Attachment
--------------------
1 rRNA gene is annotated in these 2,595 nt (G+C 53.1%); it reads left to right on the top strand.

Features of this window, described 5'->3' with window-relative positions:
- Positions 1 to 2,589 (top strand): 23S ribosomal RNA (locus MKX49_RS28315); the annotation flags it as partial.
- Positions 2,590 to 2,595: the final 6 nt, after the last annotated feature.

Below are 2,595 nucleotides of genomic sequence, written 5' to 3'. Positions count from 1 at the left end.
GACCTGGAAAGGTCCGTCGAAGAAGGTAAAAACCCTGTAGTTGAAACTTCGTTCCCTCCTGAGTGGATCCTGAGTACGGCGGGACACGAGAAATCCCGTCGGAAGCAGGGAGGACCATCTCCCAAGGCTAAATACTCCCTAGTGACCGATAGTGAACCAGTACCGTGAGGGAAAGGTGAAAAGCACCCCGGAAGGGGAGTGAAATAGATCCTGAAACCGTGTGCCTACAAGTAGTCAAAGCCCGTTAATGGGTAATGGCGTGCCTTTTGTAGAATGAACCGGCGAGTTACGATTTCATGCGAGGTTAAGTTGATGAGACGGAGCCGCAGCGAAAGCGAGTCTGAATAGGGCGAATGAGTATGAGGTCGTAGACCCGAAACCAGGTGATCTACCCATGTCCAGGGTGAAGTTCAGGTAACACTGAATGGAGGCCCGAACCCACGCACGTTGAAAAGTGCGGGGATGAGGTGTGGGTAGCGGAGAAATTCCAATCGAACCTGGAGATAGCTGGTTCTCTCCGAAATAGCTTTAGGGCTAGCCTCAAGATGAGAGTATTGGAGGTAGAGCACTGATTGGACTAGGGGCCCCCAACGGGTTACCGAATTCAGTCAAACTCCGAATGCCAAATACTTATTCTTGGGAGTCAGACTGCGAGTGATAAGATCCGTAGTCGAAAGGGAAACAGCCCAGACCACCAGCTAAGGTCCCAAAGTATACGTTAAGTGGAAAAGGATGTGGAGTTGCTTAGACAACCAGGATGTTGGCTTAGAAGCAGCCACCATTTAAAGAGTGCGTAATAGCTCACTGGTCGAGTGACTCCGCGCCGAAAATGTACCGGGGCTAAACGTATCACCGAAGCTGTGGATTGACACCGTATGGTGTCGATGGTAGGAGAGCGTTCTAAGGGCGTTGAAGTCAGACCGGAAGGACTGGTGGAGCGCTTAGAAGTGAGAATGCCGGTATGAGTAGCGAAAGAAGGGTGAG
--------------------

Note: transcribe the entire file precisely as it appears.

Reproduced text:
1 rRNA gene is annotated in these 2,595 nt (G+C 53.1%); it reads left to right on the top strand.

Features of this window, described 5'->3' with window-relative positions:
- Positions 1 to 2,589 (top strand): 23S ribosomal RNA (locus MKX49_RS28315); the annotation flags it as partial.
- Positions 2,590 to 2,595: the final 6 nt, after the last annotated feature.

Below are 2,595 nucleotides of genomic sequence, written 5' to 3'. Positions count from 1 at the left end.
GACCTGGAAAGGTCCGTCGAAGAAGGTAAAAACCCTGTAGTTGAAACTTCGTTCCCTCCTGAGTGGATCCTGAGTACGGCGGGACACGAGAAATCCCGTCGGAAGCAGGGAGGACCATCTCCCAAGGCTAAATACTCCCTAGTGACCGATAGTGAACCAGTACCGTGAGGGAAAGGTGAAAAGCACCCCGGAAGGGGAGTGAAATAGATCCTGAAACCGTGTGCCTACAAGTAGTCAAAGCCCGTTAATGGGTAATGGCGTGCCTTTTGTAGAATGAACCGGCGAGTTACGATTTCATGCGAGGTTAAGTTGATGAGACGGAGCCGCAGCGAAAGCGAGTCTGAATAGGGCGAATGAGTATGAGGTCGTAGACCCGAAACCAGGTGATCTACCCATGTCCAGGGTGAAGTTCAGGTAACACTGAATGGAGGCCCGAACCCACGCACGTTGAAAAGTGCGGGGATGAGGTGTGGGTAGCGGAGAAATTCCAATCGAACCTGGAGATAGCTGGTTCTCTCCGAAATAGCTTTAGGGCTAGCCTCAAGATGAGAGTATTGGAGGTAGAGCACTGATTGGACTAGGGGCCCCCAACGGGTTACCGAATTCAGTCAAACTCCGAATGCCAAATACTTATTCTTGGGAGTCAGACTGCGAGTGATAAGATCCGTAGTCGAAAGGGAAACAGCCCAGACCACCAGCTAAGGTCCCAAAGTATACGTTAAGTGGAAAAGGATGTGGAGTTGCTTAGACAACCAGGATGTTGGCTTAGAAGCAGCCACCATTTAAAGAGTGCGTAATAGCTCACTGGTCGAGTGACTCCGCGCCGAAAATGTACCGGGGCTAAACGTATCACCGAAGCTGTGGATTGACACCGTATGGTGTCGATGGTAGGAGAGCGTTCTAAGGGCGTTGAAGTCAGACCGGAAGGACTGGTGGAGCGCTTAGAAGTGAGAATGCCGGTATGAGTAGCGAAAGAAGGGTGAG